As James got ready for school he packed his Letang Family notebook into his backpack. He knew that we wouldn’t have time to read through it during the school day, but having it with him always made him feel that, maybe, he would find something new to add during his lunch period break that, instead of going outside or watching the movie that was always playing in the auditorium for anyone who wanted to stay indoors, he would go to the library to search around on the computer.
Wednesday and Thursday slowly passed and then it was finally Friday. Now all he had to do was get through school that day, get home and wait for his parents to take him to the airport. He’d wanted to get the earliest flight possible, but his parents knew they’d never make the six-fifteen out Kennedy Airport so they settled on nine o’clock that evening. More waiting. Plus the flight landed in Edinburgh so he’d have to wait until the next day to drive the sixty-five miles to West Dunbartonshire. At least his parents had agreed to take him there first and then return to Edinburgh later in the trip.
When he got home the housekeeper who came daily during the school year to be at home with him for the two hours until his parents arrived already had his suitcases and everything else he was taking waiting for him near the front door. As soon as he got home and saw them his excitement escalated and he felt one step closer to the big moment when they got in the car.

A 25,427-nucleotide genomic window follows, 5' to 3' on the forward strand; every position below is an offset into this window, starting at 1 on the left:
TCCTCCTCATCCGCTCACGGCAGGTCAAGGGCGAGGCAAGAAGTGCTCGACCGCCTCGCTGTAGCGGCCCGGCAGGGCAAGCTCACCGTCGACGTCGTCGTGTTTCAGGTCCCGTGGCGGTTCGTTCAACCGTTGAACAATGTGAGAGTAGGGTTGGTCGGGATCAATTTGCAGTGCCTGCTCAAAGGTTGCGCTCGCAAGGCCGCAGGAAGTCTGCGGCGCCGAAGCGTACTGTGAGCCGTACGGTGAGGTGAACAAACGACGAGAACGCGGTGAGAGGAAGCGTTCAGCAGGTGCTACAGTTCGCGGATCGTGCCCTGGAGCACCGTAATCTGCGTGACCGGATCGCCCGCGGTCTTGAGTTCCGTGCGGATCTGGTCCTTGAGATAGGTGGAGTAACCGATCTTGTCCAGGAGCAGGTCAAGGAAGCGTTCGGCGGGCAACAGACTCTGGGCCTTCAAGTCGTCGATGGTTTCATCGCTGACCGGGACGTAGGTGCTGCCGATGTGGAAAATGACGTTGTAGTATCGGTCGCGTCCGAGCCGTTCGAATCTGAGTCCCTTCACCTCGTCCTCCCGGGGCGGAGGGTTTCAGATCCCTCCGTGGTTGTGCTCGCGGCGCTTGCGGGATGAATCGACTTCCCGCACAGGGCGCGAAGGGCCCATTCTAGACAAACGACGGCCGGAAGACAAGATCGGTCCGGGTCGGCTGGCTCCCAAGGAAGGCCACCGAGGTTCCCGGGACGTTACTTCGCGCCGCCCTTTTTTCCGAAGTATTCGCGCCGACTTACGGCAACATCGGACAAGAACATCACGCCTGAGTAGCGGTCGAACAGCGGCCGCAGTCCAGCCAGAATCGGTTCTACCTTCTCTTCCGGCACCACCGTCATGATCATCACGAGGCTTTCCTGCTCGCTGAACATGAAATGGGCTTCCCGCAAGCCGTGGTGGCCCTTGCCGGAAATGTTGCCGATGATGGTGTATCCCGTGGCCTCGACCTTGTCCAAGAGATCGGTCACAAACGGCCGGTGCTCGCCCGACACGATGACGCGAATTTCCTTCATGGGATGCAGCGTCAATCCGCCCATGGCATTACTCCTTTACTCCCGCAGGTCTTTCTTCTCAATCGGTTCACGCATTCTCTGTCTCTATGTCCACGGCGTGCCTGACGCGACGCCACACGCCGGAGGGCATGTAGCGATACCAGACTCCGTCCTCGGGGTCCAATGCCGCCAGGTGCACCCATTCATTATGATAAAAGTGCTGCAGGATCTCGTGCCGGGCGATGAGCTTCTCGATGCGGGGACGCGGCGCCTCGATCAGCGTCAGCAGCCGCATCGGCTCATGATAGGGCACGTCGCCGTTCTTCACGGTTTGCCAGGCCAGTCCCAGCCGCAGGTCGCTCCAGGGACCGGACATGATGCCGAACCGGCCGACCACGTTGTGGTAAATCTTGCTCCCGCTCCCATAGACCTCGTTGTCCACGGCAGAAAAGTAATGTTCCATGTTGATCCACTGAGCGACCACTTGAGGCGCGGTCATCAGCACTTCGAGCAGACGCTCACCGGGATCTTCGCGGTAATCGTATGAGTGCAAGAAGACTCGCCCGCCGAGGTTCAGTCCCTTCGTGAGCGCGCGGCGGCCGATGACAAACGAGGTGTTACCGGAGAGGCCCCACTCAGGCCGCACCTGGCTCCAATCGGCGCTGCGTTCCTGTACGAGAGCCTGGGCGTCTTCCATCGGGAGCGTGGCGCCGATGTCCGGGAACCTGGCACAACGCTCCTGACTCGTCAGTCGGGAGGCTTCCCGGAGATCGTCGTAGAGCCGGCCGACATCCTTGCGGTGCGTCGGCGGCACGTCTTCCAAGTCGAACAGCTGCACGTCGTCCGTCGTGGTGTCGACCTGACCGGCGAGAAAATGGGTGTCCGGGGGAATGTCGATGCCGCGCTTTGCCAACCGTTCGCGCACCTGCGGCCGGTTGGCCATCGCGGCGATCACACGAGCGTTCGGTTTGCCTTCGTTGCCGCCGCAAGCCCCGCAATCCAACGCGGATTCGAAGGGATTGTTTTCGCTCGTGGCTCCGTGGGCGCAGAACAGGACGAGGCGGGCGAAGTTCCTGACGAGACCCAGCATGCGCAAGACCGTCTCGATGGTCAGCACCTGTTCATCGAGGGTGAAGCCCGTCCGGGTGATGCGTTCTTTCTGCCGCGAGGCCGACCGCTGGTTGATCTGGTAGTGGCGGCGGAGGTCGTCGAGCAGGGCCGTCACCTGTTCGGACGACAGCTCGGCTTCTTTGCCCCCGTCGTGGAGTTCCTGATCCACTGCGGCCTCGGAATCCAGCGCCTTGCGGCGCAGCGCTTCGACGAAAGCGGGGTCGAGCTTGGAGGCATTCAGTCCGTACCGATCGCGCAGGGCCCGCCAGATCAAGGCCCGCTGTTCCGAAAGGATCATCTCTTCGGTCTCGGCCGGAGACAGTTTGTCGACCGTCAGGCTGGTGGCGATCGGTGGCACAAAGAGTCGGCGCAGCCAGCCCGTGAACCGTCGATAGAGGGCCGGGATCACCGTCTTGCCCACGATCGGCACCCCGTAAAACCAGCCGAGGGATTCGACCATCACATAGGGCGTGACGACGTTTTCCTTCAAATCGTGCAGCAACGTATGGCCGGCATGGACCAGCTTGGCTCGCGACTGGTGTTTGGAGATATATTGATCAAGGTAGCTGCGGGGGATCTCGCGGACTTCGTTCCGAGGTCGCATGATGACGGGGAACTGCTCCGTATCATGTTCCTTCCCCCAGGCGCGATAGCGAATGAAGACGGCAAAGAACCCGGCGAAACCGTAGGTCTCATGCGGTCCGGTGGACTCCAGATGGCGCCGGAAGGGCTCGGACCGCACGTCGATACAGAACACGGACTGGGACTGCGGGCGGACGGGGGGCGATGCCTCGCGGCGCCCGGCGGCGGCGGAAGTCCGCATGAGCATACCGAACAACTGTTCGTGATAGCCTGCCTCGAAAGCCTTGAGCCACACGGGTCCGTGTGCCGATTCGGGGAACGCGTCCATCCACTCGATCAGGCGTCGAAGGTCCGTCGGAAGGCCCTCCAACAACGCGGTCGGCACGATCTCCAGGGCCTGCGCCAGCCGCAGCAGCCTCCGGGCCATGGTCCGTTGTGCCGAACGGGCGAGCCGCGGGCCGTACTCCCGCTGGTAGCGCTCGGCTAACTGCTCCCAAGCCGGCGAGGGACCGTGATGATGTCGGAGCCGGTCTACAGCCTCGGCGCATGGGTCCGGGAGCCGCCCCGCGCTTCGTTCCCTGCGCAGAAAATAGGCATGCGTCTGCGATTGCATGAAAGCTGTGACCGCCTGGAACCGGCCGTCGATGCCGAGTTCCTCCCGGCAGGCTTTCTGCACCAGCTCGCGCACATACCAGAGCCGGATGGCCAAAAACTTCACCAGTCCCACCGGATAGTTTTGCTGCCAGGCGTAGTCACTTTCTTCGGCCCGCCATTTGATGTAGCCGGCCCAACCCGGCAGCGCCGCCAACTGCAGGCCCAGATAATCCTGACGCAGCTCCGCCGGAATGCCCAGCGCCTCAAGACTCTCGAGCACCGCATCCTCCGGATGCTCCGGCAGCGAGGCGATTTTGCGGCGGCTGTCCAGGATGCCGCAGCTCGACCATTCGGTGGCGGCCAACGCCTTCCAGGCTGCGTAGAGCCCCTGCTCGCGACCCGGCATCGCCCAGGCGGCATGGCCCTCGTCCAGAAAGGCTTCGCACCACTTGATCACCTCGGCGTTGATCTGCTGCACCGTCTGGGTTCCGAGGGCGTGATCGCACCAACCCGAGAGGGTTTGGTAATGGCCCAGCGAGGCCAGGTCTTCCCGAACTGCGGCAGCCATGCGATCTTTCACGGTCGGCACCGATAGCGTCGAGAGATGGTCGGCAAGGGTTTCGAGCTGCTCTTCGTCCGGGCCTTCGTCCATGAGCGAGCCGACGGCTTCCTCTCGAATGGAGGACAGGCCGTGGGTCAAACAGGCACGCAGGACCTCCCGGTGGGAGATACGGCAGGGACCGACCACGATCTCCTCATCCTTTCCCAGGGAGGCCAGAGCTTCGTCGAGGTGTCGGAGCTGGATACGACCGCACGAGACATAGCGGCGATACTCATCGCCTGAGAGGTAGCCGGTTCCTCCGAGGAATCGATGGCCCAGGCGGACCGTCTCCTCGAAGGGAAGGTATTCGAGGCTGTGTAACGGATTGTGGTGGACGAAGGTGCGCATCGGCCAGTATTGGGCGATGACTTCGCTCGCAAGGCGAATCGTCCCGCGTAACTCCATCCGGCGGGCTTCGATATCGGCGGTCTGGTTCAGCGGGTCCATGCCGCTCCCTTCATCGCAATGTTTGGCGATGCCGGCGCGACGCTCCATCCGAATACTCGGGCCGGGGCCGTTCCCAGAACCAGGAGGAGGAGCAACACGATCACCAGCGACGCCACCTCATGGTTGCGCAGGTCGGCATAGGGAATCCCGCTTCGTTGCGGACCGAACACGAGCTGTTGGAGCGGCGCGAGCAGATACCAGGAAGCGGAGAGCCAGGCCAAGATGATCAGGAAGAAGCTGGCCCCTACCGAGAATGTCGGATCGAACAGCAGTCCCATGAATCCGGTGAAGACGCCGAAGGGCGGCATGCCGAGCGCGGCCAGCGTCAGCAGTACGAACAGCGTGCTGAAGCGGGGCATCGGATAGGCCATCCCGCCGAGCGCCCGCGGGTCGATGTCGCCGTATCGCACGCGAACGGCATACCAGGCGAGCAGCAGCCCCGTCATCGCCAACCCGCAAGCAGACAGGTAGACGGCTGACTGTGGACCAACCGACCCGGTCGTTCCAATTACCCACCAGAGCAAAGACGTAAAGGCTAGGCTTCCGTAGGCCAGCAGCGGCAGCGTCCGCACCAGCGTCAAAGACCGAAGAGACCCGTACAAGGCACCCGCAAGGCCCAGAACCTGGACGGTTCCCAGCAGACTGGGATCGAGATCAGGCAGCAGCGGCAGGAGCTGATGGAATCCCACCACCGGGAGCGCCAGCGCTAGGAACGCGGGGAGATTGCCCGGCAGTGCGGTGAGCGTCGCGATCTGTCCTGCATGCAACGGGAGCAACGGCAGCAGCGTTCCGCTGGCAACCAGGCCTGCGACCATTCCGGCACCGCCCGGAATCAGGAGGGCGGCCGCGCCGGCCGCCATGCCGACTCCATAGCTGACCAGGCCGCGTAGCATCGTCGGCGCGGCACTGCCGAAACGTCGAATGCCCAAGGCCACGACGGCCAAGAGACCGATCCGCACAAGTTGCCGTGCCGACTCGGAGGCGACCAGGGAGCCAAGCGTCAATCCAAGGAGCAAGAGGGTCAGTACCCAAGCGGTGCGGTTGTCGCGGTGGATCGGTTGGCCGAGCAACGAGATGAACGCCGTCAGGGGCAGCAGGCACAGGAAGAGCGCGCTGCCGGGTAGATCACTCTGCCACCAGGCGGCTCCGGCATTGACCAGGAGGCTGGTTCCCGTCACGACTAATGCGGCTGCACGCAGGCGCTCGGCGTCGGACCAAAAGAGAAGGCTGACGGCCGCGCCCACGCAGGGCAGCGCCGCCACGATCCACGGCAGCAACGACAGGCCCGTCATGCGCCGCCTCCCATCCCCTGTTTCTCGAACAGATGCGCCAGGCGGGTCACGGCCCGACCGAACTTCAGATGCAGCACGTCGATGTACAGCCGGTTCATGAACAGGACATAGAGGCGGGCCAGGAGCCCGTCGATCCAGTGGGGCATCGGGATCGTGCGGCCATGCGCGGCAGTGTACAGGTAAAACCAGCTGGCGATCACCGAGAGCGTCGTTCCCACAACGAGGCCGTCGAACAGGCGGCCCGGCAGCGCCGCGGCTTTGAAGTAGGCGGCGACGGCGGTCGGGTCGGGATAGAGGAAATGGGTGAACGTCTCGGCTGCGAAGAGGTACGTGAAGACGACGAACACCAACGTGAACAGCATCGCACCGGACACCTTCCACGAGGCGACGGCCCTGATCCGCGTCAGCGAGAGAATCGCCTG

Even two hours can seem like forever when expectations had mounted to the boiling point and reality was just those two hours away and James couldn’t sit still long enough to do anything. He finally forced himself to open his laptop computer and take another look at Ancestry.com for any possible clues that he might have missed and that he wanted to add to his list of investigations in Scotland. At least looking over the records, even though he’d seen them a hundred times, took his mind off the waiting and he was almost surprised when his parents called him from the front door and announced that they were home.
Everything was now ready to go, the suitcases were in the car and the house was secured for the trip. It had been decided to eat dinner at the airport so there was nothing further to do but get in the car and go.
James looked out the window of the back seat as his father backed the car out of their driveway. Tomorrow he’d be really home; he thought and wondered why he was feeling that way. Was West Dunbartonshire in Scotland really home?
It was an interesting question for a nine-year-old, but then James Letang was not your average nine-year-old. James knew what he wanted to be when he grew up; James already was what he was going to be. James Letang was a genealogist.
Bruce Levine has spent his life as a writer of fiction and poetry and as a music and theatre professional. A 2019 Pushcart Prize Poetry nominee and a 2021 Spillwords Press Awards winner, Bruce has over three hundred works published in over twenty-five on-line journals including Ariel Chart, Halcyon Days, Founder’s Favourites, Literary Yard; over sixty print books including Poetry Quarterly, Haiku Journal, Dual Coast Magazine, Tipton Poetry Journal, and his shows have been produced in New York and around the country. His work is dedicated to the loving memory of his late wife, Lydia Franklin. A native Manhattanite, Bruce now lives and writes in Maine.